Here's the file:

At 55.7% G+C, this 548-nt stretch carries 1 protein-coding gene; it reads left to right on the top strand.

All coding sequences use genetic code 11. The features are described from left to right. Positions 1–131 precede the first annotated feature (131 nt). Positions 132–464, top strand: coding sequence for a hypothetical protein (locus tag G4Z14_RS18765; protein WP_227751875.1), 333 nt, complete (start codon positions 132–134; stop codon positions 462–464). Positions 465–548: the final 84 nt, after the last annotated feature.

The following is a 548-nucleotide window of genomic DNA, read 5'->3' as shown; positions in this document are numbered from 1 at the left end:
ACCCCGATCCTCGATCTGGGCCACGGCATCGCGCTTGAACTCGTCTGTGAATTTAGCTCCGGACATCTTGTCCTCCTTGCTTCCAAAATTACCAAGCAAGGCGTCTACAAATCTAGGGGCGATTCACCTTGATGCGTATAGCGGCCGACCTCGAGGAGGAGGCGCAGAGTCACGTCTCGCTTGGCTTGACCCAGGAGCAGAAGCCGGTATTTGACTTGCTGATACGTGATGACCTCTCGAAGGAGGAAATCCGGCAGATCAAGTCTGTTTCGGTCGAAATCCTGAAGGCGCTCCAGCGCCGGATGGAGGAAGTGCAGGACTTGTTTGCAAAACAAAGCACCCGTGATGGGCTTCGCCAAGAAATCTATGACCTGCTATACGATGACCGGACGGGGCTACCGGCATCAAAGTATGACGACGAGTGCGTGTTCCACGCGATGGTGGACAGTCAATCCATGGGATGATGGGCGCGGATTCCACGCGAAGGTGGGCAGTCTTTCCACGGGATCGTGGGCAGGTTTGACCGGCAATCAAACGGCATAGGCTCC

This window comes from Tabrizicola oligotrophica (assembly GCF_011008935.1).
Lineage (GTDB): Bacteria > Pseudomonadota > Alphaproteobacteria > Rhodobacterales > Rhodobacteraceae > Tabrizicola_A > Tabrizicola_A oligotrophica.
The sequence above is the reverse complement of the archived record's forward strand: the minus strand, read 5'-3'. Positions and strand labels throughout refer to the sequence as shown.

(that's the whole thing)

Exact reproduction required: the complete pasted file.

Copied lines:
At 55.7% G+C, this 548-nt stretch carries 1 protein-coding gene; it reads left to right on the top strand.

All coding sequences use genetic code 11. The features are described from left to right. Positions 1–131 precede the first annotated feature (131 nt). Positions 132–464, top strand: coding sequence for a hypothetical protein (locus tag G4Z14_RS18765; protein WP_227751875.1), 333 nt, complete (start codon positions 132–134; stop codon positions 462–464). Positions 465–548: the final 84 nt, after the last annotated feature.

The following is a 548-nucleotide window of genomic DNA, read 5'->3' as shown; positions in this document are numbered from 1 at the left end:
ACCCCGATCCTCGATCTGGGCCACGGCATCGCGCTTGAACTCGTCTGTGAATTTAGCTCCGGACATCTTGTCCTCCTTGCTTCCAAAATTACCAAGCAAGGCGTCTACAAATCTAGGGGCGATTCACCTTGATGCGTATAGCGGCCGACCTCGAGGAGGAGGCGCAGAGTCACGTCTCGCTTGGCTTGACCCAGGAGCAGAAGCCGGTATTTGACTTGCTGATACGTGATGACCTCTCGAAGGAGGAAATCCGGCAGATCAAGTCTGTTTCGGTCGAAATCCTGAAGGCGCTCCAGCGCCGGATGGAGGAAGTGCAGGACTTGTTTGCAAAACAAAGCACCCGTGATGGGCTTCGCCAAGAAATCTATGACCTGCTATACGATGACCGGACGGGGCTACCGGCATCAAAGTATGACGACGAGTGCGTGTTCCACGCGATGGTGGACAGTCAATCCATGGGATGATGGGCGCGGATTCCACGCGAAGGTGGGCAGTCTTTCCACGGGATCGTGGGCAGGTTTGACCGGCAATCAAACGGCATAGGCTCC

This window comes from Tabrizicola oligotrophica (assembly GCF_011008935.1).
Lineage (GTDB): Bacteria > Pseudomonadota > Alphaproteobacteria > Rhodobacterales > Rhodobacteraceae > Tabrizicola_A > Tabrizicola_A oligotrophica.
The sequence above is the reverse complement of the archived record's forward strand: the minus strand, read 5'-3'. Positions and strand labels throughout refer to the sequence as shown.